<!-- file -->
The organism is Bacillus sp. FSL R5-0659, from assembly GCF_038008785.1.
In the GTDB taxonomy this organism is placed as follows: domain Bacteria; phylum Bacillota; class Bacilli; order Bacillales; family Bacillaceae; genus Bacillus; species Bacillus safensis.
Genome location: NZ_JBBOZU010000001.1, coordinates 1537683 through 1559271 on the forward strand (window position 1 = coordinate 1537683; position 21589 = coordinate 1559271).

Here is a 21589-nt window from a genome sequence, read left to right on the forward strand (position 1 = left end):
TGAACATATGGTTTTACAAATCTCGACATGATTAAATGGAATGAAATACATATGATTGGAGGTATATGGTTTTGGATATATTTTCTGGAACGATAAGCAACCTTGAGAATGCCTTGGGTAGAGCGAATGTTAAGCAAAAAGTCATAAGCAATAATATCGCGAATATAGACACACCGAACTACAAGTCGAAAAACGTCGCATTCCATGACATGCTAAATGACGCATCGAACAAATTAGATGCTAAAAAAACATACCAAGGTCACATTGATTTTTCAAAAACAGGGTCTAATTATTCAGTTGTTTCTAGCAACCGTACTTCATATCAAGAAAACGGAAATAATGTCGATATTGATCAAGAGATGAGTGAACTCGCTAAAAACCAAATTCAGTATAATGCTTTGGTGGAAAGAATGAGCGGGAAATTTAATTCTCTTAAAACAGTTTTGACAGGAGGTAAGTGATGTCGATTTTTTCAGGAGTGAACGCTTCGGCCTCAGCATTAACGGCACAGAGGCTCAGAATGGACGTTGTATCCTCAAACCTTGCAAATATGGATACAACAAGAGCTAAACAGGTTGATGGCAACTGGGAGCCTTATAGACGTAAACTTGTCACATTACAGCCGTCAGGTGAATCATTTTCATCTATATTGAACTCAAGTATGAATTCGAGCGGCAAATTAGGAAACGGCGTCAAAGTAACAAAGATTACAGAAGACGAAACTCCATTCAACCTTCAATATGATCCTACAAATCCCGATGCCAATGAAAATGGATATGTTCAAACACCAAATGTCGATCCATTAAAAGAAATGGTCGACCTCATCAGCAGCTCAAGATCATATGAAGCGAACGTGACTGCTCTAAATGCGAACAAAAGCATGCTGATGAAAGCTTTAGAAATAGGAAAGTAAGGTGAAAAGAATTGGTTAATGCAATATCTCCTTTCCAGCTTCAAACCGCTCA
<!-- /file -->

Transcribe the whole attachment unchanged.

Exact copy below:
The organism is Bacillus sp. FSL R5-0659, from assembly GCF_038008785.1.
In the GTDB taxonomy this organism is placed as follows: domain Bacteria; phylum Bacillota; class Bacilli; order Bacillales; family Bacillaceae; genus Bacillus; species Bacillus safensis.
Genome location: NZ_JBBOZU010000001.1, coordinates 1537683 through 1559271 on the forward strand (window position 1 = coordinate 1537683; position 21589 = coordinate 1559271).

Here is a 21589-nt window from a genome sequence, read left to right on the forward strand (position 1 = left end):
TGAACATATGGTTTTACAAATCTCGACATGATTAAATGGAATGAAATACATATGATTGGAGGTATATGGTTTTGGATATATTTTCTGGAACGATAAGCAACCTTGAGAATGCCTTGGGTAGAGCGAATGTTAAGCAAAAAGTCATAAGCAATAATATCGCGAATATAGACACACCGAACTACAAGTCGAAAAACGTCGCATTCCATGACATGCTAAATGACGCATCGAACAAATTAGATGCTAAAAAAACATACCAAGGTCACATTGATTTTTCAAAAACAGGGTCTAATTATTCAGTTGTTTCTAGCAACCGTACTTCATATCAAGAAAACGGAAATAATGTCGATATTGATCAAGAGATGAGTGAACTCGCTAAAAACCAAATTCAGTATAATGCTTTGGTGGAAAGAATGAGCGGGAAATTTAATTCTCTTAAAACAGTTTTGACAGGAGGTAAGTGATGTCGATTTTTTCAGGAGTGAACGCTTCGGCCTCAGCATTAACGGCACAGAGGCTCAGAATGGACGTTGTATCCTCAAACCTTGCAAATATGGATACAACAAGAGCTAAACAGGTTGATGGCAACTGGGAGCCTTATAGACGTAAACTTGTCACATTACAGCCGTCAGGTGAATCATTTTCATCTATATTGAACTCAAGTATGAATTCGAGCGGCAAATTAGGAAACGGCGTCAAAGTAACAAAGATTACAGAAGACGAAACTCCATTCAACCTTCAATATGATCCTACAAATCCCGATGCCAATGAAAATGGATATGTTCAAACACCAAATGTCGATCCATTAAAAGAAATGGTCGACCTCATCAGCAGCTCAAGATCATATGAAGCGAACGTGACTGCTCTAAATGCGAACAAAAGCATGCTGATGAAAGCTTTAGAAATAGGAAAGTAAGGTGAAAAGAATTGGTTAATGCAATATCTCCTTTCCAGCTTCAAACCGCTCA